Get involved: how you can make a difference

Getting involved in clinical and health research means you are directly contributing towards improving patient care, treatment and wellbeing.

For patients and the public

You can be involved by helping shape future research projects or participating in a research study. More infomation on how to get involved.

Research can also:           

  • provide access to new treatments
  • help determine new treatments
  • improve patient care in the future

This link provides information about taking part in a research study including:

  • What is public involvement in research?
  • What can I contribute to research?
  • What happens on a study?
  • What advice can you give me for when I first get involved?
  • What training and support might I be offered?
  • Why do people decide to take part in research?
  • Where can I find out more?

Anyone can take part in health research. If you are interested in learning more about getting involved in health research please contact us for further information.

For healthcare professionals

Everyone can take part in research in some way regardless of role and experience.

Research can:

  • develop your skills  
  • be an interesting and fulfilling experience
  • create new working partnerships  
  • provide opportunities to learn more about an illness or condition

These links offer further information about health research:

Please contact us for further information. Why not also access the Research intranet pages to find out more about our Research Competency Training Framework which details the training and support available to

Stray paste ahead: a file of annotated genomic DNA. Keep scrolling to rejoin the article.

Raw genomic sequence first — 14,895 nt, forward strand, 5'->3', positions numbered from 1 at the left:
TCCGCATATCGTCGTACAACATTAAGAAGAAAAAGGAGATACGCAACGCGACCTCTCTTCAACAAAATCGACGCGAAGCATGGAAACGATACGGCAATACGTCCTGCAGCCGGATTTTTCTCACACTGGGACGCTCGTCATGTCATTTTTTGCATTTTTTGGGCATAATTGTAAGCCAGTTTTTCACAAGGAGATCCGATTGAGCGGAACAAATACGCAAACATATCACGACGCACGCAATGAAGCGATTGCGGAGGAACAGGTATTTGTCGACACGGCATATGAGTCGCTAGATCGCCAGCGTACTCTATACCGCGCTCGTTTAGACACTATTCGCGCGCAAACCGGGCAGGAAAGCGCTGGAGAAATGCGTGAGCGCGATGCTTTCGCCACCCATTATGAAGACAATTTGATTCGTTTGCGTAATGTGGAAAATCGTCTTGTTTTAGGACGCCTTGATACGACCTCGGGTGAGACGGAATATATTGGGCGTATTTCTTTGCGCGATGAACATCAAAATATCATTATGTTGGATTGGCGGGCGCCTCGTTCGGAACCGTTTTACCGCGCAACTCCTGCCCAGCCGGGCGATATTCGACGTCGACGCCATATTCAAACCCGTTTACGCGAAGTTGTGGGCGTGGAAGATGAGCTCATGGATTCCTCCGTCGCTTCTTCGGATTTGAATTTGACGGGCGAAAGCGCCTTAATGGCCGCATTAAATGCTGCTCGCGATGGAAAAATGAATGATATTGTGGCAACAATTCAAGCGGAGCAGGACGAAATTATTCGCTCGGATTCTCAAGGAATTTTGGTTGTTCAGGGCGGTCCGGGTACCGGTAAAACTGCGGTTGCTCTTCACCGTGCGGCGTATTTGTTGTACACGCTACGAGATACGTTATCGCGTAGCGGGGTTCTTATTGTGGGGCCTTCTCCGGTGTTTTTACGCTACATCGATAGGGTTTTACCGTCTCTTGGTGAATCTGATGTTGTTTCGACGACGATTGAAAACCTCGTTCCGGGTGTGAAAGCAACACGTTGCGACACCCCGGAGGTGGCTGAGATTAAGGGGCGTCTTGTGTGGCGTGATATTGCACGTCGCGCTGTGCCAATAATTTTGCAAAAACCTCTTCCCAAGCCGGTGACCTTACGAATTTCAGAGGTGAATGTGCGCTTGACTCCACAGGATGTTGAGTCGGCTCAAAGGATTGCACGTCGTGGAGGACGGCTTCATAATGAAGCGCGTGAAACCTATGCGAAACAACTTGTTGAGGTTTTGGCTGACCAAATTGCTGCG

What does health research look like?

What a study involves:

Health research can take a number of different forms including drug trials, genetic tests and talking therapies:

What might a study look like


Different types of research:

1. Service Evaluation

There are many different types of research which cover a range of activities. Some require working in a lab, whilst other types of study observe patterns of health and disease and/or develop new treatments or interventions. Some research may look at the effects of standard treatments, while other research may investigate whether new treatments offer any benefit or how the NHS can best organise and provide services.

  • Designed & conducted solely to define or judge current delivery of care
  • Designed to answer ‘what standard does this service achieve’?
  • Measures without reference to a standard
  • Usually involves analysis of existing data but could include simple interview or questionnaire data
  • No allocation to intervention or randomisation
  • Crucially it does not require NHS Research Ethics Committees review

2. Evidence-based practice is the “integration of best research evidence with clinical expertise and patient values.”Evidence based practise

  • It means that when health professionals make a treatment decision with their patient, they base it on their clinical expertise, the preferences of the patient, and the best available evidence.